By Alan Scherstuhl
By Stephanie Zacharek
By Carolina Del Busto
By Amy Nicholson
By Simon Abrams
By Kevin Dilmore
By New Times
By Amy Nicholson
The new Adam Sandler comedy, Big Daddy, isn't just the funniest movie of the summer; it's also the most improbable feel-good movie of the season. It's improbable because practically everything about Adam Sandler seems so unlikely, so strangely back-assward. His whole phenomenal career--from Billy Madison to Happy Gilmore, from The Wedding Singer to The Waterboy--appears to have come to pass less by design than by divine fluke. And the positive energy--I don't know what else to call it--coming off Big Daddy is no exception. In a comedy whose poster might easily generate yowls of protest--it features Sandler and his tiny "adopted son" peeing on a wall--the prevailing spirit is somehow one of sweetness, caring and genuine uplift. And not the sort of cheap, manipulative emotion that insults your intelligence, either. Who'd have thunk it?
What's remarkable, too, is that the "kinder, gentler" Adam Sandler that was first on display in The Wedding Singer, and appears in full blossom here in Big Daddy, isn't a "softer" Adam Sandler. None of his sharp edges have been blunted, none of his raucous outrageousness domesticated.
The picture begins in New York City at the downtown apartment that Sandler, in the role of Sonny Koufax, part-time toll-booth operator and full-time layabout, shares with his lawyer roommate Kevin (Jon Stewart). Like Kevin, Sonny has also graduated law school, but at this point in his life can't bring himself to begin his practice. Instead, he continues to live as he did in law school, funding his preadult indulgence with the settlement awarded by the court when a car ran over his foot.
By now, though, Sonny's girlfriend, Vanessa (Kristy Swanson), is tired of playing law school and issues Sonny an ultimatum: Either Sonny demonstrates his desire to, as she puts it, "move on to the next stage" or she walks.
It's a tough choice, but no sooner have the words left her mouth than a possible solution presents itself. It comes in the form of an adorable 5-year-old boy named Julian (played by the twins Cole and Dylan Sprouse), who shows up on Sonny's doorstep with no introduction except a note from his mom. As it turns out, Kevin is Julian's real father, but since he has just left home for an extended business trip in China, the responsibility for his daily needs falls to his roommate. At first, Sonny sees Julian's arrival as a godsend. But when Vanessa fails to share in his excitement over their instant family status and ends their relationship, his mood rapidly cycles to despair.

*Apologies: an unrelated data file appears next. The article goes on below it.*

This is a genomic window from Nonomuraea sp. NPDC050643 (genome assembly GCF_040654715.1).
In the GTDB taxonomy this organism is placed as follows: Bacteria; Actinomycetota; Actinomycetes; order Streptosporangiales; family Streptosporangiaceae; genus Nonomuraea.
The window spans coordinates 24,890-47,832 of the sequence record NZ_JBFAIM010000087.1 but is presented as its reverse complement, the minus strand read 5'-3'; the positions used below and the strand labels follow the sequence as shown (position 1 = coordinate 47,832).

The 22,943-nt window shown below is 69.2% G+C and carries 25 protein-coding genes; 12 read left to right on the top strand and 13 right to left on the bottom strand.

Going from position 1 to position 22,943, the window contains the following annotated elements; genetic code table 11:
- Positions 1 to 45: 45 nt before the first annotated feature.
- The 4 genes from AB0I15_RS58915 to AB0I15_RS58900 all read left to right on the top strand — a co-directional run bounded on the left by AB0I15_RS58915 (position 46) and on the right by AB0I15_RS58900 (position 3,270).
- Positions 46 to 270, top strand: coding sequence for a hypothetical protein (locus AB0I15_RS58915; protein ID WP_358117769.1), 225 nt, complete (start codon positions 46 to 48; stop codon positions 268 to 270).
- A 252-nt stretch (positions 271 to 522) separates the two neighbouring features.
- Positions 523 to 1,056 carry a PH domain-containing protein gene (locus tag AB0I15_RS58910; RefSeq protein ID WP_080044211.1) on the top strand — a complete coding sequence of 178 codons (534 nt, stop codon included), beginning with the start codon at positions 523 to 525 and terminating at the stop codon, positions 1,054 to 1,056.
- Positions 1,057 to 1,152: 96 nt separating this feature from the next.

Up to this point, Sandler and his co-writers, Steve Franks and Tim Herlihy, score most of their laughs routinely off pee-pee and vomit jokes. But after Sonny has a fight with his own dad (Joe Bologna), his child-rearing technique gets a radical overhaul, and the comedy becomes smarter and multilayered. Convinced that the "father knows best" approach is a proven loser, Sonny decides to let the kid make most of the important life choices for himself. For example, his name, Julian. He probably had nothing to do with that, and so he picks a name of his own: Frankenstein. Also, Julian . . . ah, Frankenstein's clothing choices are also his own, which makes for some pretty hilarious outfits, including one in which a colander serves as a hat.
Overall, Sandler's interactions with the boy give him a chance to demonstrate his oddball take on life, but it's not until Sonny begins to build a relationship with Layla (Joey Lauren Adams) that we become aware of just how unique a breed of cat he is.
It is in his scenes with Adams--who, with her squeaky-toy voice and radiant, ear-to-ear smile, turns out to be a pretty irresistible package herself--that Sandler lets us in on what makes Sonny tick. (It was the same with Drew Barrymore in The Wedding Singer.) And not only is he more relaxed and confident--and, therefore, more appealing--in these scenes, but he also comes across as someone with a definite set of values. Maybe he doesn't think things through as much as he should, but he is also not some jerk who just drifts through life without a clue. He may have postponed some of the tougher choices in his life, but when the time comes for decisiveness, he has the character to pull his life together to get what he wants.
The first real challenge in Sonny's life comes when the state reclaims Julian, and Sonny has to go to court in order to get him back. It is precisely this sort of sequence that audiences don't expect to see--or expect to see done well--in an Adam Sandler film. But not only is the sequence done well--director Dennis Dugan's staging is particularly good here--there is one scene between Sonny and his father that also manages to be genuinely moving. During moments such as these, Sandler demonstrates that a soft heart, something he shares with almost all the great film comedians, doesn't necessarily go hand-in-hand with a soft head. And, furthermore, that emotion and depth of feeling need not be an enemy to comedy. Of course, no one wants Adam Sandler to stop making "dumb" movies. It's when he's dumb that he's most brilliant. What Sandler and his collaborators have created in Big Daddy may sound like a contradiction, but it isn't; it's a hilarious, dumb comedy that's smart enough to be something more. And all it does is make him the most soulful--and the funniest--comic in the business.
Directed by Dennis Dugan; with Adam Sandler and Joey Lauren Adams.
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